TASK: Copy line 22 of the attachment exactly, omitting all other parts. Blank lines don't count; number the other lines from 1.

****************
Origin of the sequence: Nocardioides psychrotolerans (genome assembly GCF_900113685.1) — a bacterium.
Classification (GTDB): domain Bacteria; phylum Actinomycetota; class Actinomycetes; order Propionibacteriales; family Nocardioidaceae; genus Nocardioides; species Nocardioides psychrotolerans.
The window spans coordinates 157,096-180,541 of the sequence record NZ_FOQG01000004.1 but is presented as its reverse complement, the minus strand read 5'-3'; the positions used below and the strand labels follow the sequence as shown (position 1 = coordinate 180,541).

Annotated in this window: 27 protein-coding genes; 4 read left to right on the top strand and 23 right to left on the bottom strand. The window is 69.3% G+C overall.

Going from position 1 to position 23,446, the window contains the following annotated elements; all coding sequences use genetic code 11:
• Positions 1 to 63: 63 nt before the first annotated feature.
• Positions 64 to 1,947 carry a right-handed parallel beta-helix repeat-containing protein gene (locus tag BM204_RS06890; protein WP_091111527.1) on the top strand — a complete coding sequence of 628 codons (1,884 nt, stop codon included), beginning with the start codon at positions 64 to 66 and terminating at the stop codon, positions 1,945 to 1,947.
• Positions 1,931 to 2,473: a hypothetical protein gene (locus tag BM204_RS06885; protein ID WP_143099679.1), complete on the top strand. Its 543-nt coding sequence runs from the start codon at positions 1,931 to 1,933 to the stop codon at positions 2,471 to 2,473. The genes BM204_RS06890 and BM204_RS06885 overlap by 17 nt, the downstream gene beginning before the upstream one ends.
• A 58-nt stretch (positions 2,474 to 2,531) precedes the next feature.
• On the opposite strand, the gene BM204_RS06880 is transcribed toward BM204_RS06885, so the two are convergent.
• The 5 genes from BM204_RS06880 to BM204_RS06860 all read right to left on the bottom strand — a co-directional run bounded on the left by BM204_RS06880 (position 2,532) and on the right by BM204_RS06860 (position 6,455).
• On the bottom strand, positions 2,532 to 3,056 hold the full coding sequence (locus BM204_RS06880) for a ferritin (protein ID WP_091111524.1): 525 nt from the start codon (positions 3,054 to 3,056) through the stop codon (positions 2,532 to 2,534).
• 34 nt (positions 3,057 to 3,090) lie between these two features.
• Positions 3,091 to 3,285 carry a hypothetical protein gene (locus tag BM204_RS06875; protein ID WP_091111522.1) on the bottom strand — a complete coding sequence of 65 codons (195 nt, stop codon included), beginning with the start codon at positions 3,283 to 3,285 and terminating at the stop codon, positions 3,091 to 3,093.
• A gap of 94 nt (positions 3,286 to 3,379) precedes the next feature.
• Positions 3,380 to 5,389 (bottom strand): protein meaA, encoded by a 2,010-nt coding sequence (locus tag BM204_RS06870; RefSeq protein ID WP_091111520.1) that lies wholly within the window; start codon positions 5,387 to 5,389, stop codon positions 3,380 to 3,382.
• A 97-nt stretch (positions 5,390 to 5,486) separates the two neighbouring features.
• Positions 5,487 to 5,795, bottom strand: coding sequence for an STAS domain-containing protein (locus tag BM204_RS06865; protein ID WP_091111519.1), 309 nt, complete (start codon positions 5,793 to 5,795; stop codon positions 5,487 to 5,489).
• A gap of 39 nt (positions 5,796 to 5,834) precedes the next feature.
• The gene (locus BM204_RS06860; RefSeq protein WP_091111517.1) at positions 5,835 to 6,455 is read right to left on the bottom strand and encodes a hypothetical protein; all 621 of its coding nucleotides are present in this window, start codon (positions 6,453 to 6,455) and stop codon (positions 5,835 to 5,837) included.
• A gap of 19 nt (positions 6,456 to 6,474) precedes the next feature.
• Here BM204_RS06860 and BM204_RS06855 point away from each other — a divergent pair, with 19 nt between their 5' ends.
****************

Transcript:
• Here BM204_RS06860 and BM204_RS06855 point away from each other — a divergent pair, with 19 nt between their 5' ends.